Ernest Augustus, Crown Prince of Hanover, 3rd Duke of Cumberland and Teviotdale, was the eldest child and only son of George V of Hanover and his wife, Marie of Saxe-Altenburg. Ernst August was deprived of the thrones of Hanover upon its annexation by Prussia in 1866 and later the Duchy of Brunswick in 1884. Although he was the senior male-line great-grandson of George III, the Duke of Cumberland was deprived of his British peerages and honours for having sided with Germany in World War I. Ernst August was the last Hanoverian prince to hold a British royal title and the Order of the Garter. His descendants are in the line of succession to the British throne.
Dong Zhuo, courtesy name Zhongying, was a military general and warlord who lived in the late Eastern Han dynasty of China. He seized control of the capital Luoyang in 189 when it entered a state of turmoil following the death of Emperor Ling of Han and a massacre of the eunuch faction by the court officials led by General-in-Chief He Jin. Dong Zhuo subsequently deposed Liu Bian and replaced him with the puppet Emperor Xian of Han. Dong Zhuo's rule was brief and characterized by cruelty and tyranny. In the following year, a coalition of regional officials and warlords launched a Campaign against Dong Zhuo. Failing to stop the coalition forces, Dong Zhuo sacked Luoyang and relocated further west to Chang'an. He was assassinated soon after in 192 by his subordinate Lü Bu in a plot orchestrated by Interior Minister Wang Yun.
Helmuth Karl Bernhard Graf von Moltke was a Prussian field marshal. The chief of staff of the Prussian Army for thirty years, he is regarded as the creator of a new, more modern method of directing armies in the field. He is described as embodying "Prussian military organization and tactical genius." He is often referred to as Moltke the Elder to distinguish him from his nephew Helmuth Johann Ludwig von Moltke, who commanded the German Army at the outbreak of World War I.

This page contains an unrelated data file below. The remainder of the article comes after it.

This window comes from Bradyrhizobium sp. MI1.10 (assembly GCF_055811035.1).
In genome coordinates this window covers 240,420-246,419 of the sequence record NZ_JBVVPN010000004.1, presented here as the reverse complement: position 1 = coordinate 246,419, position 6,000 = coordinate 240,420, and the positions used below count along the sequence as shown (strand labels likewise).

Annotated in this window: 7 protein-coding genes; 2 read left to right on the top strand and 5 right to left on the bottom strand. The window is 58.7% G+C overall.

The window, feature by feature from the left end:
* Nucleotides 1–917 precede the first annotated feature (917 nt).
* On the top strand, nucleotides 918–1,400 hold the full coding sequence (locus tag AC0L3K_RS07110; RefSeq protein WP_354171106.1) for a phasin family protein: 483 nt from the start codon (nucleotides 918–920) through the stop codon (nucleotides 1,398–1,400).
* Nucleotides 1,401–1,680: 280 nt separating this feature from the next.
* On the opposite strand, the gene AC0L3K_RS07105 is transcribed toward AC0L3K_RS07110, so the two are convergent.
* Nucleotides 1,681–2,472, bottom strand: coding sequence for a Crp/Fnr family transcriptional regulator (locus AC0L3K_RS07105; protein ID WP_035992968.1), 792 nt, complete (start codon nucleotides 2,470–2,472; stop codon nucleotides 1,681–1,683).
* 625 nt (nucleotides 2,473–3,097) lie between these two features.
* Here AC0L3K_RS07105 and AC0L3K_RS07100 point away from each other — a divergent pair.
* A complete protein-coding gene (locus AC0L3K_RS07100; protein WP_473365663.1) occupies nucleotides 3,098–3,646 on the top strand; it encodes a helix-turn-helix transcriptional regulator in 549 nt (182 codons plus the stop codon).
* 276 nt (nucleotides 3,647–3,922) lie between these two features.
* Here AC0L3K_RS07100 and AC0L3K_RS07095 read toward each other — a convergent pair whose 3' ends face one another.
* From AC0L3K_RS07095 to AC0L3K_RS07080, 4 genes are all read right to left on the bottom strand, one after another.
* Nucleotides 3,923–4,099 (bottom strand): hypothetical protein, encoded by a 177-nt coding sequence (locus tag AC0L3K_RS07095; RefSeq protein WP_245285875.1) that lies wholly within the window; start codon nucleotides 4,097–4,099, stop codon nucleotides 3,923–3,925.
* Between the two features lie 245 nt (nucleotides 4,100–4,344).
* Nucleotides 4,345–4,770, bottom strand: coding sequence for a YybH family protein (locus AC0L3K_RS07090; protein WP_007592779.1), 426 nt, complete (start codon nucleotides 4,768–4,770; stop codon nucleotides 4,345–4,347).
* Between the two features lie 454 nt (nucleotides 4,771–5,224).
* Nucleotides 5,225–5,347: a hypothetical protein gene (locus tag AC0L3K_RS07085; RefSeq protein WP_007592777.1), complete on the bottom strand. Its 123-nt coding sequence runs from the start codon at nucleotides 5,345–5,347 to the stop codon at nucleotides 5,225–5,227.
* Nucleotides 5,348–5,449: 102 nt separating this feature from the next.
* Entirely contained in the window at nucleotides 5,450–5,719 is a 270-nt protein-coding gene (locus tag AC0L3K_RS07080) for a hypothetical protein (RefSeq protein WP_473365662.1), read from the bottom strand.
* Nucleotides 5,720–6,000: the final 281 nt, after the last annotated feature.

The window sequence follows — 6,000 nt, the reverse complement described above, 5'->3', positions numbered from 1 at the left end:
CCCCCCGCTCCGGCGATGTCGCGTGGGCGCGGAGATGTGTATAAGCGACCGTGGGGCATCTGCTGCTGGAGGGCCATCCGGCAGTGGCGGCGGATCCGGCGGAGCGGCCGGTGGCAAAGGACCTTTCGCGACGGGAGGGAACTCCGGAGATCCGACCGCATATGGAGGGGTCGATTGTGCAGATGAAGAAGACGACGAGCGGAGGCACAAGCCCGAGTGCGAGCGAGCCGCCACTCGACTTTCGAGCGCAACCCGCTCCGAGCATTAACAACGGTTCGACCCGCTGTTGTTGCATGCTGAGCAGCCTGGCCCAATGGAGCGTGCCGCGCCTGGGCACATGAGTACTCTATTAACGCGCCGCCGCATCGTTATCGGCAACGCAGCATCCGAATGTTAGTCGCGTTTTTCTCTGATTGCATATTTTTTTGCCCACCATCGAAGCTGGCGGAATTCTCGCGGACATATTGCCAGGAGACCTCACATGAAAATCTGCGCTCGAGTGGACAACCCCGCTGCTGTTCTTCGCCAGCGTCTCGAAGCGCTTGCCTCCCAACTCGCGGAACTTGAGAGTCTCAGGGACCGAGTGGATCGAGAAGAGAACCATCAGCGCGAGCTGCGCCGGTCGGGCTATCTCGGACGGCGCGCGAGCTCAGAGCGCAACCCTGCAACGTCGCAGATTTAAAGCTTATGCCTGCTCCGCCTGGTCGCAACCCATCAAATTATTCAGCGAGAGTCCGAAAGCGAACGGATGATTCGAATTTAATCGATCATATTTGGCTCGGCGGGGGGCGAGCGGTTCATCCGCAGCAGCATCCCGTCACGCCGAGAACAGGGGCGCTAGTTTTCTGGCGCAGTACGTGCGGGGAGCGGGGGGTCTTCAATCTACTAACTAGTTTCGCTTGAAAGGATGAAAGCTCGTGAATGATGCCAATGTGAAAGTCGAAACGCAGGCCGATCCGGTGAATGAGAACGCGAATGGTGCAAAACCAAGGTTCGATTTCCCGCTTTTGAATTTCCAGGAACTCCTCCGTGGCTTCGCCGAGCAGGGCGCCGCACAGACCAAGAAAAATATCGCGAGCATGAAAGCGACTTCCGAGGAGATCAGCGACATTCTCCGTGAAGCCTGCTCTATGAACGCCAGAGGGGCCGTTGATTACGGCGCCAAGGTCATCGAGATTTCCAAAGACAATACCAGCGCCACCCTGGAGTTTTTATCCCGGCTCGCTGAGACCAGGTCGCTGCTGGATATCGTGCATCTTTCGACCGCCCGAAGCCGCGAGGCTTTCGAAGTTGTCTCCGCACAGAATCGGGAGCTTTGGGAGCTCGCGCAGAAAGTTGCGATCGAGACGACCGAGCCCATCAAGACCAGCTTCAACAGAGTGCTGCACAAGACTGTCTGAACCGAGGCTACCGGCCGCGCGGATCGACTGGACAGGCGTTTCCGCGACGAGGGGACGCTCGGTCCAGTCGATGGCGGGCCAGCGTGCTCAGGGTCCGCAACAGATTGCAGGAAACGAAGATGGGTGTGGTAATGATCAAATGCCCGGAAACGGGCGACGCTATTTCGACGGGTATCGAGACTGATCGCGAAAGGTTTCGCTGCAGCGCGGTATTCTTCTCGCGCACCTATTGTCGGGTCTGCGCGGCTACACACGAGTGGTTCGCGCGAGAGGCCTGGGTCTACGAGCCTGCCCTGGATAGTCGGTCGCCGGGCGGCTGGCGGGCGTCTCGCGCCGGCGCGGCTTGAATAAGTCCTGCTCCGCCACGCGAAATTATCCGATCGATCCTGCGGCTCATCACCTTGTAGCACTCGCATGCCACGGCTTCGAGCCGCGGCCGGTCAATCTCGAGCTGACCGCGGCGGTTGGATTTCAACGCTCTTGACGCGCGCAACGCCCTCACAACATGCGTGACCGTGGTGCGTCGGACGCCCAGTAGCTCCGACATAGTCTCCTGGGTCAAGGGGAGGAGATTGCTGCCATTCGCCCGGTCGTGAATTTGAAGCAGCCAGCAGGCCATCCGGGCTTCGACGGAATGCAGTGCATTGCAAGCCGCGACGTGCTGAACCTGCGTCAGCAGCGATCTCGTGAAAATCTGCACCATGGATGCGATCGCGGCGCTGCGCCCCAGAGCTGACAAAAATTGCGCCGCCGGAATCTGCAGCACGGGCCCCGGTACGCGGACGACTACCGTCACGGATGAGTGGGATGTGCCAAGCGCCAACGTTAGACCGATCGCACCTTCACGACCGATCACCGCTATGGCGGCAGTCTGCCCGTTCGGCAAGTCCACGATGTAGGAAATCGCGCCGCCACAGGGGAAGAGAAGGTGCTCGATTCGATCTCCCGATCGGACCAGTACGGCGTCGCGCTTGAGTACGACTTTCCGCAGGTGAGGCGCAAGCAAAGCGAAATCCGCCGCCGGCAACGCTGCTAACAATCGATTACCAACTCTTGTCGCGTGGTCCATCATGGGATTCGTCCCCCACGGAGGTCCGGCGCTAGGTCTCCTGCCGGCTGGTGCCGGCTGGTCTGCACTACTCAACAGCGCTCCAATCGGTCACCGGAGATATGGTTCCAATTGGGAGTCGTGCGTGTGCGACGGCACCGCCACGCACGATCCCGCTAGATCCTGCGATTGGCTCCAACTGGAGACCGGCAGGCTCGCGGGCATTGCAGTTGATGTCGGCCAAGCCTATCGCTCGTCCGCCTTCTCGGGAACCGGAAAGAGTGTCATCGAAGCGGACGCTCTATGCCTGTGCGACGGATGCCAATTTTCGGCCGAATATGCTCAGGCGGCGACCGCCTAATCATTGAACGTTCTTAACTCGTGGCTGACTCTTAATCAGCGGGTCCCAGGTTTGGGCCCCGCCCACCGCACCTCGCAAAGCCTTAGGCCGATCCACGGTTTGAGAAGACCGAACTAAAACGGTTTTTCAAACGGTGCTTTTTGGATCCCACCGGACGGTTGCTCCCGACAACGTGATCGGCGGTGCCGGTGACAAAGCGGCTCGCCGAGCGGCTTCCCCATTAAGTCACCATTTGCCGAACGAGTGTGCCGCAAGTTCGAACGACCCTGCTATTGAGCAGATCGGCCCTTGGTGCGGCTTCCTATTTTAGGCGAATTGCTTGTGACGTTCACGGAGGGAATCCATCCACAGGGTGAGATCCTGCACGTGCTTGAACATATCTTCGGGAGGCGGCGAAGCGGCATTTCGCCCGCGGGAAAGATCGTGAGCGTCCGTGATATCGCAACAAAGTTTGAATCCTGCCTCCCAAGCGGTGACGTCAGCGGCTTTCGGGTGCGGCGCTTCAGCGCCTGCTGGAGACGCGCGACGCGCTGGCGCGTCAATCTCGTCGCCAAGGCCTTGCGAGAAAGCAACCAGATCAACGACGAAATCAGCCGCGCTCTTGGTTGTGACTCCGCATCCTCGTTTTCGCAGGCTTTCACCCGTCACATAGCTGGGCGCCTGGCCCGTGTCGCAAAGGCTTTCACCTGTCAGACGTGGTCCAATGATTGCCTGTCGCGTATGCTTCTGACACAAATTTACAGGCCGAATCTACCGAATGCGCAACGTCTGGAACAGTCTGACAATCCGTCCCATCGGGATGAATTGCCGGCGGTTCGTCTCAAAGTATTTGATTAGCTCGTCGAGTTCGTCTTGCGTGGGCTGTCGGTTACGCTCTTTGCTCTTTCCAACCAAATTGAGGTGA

John McAllister Schofield was an American soldier who held major commands during the American Civil War. He later served as U.S. Secretary of War under Presidents Andrew Johnson and Ulysses S. Grant, and Commanding General of the United States Army.
William Donald Ross, was a financier, banker and the 14th Lieutenant Governor of Ontario.
The Camillians or Clerics Regular, Ministers to the Sick are a Roman Catholic religious order, founded in 1582 by St. Camillus de Lellis (1550-1614). A large red cross was chosen by the founder as the distinguishing badge for the members of the Order to wear upon their black cassocks, which was later adopted as the international symbol of medical care. As of 2018, 1080 Camillians serve in 35 countries. They use the postnominal initials of M.I..
Prince Frederick Charles Alexander of Prussia was a younger son of Frederick William III of Prussia. He served as a Prussian general for much of his adult life and became the first Herrenmeister of the Order of Saint John after its restoration as a chivalric order. Nevertheless, he is perhaps remembered more often for his patronage of art and for his sizable collections of art and armor.
Archduke Franz Ferdinand, Archduke of Austria-Este was a member of the imperial Habsburg dynasty, and from 1896 until his death the heir presumptive (Thronfolger) to the Austro-Hungarian throne. His assassination in Sarajevo precipitated Austria-Hungary's declaration of war against Serbia, which in turn triggered a series of events that resulted in Austria-Hungary's allies and Serbia's declaring war on each other, starting World War I.
The Illuminati is a name given to several groups, both real and fictitious. Historically, the name usually refers to the Bavarian Illuminati, an Enlightenment-era secret society founded on 1 May 1776. The society's goals were to oppose superstition, obscurantism, religious influence over public life, and abuses of state power. "The order of the day," they wrote in their general statutes, "is to put an end to the machinations of the purveyors of injustice, to control them without dominating them." The Illuminati—along with Freemasonry and other secret societies—were outlawed through edict by the Bavarian ruler Charles Theodore with the encouragement of the Catholic Church, in 1784, 1785, 1787, and 1790. In the following several years, the group was vilified by conservative and religious critics who claimed that they continued underground and were responsible for the French Revolution.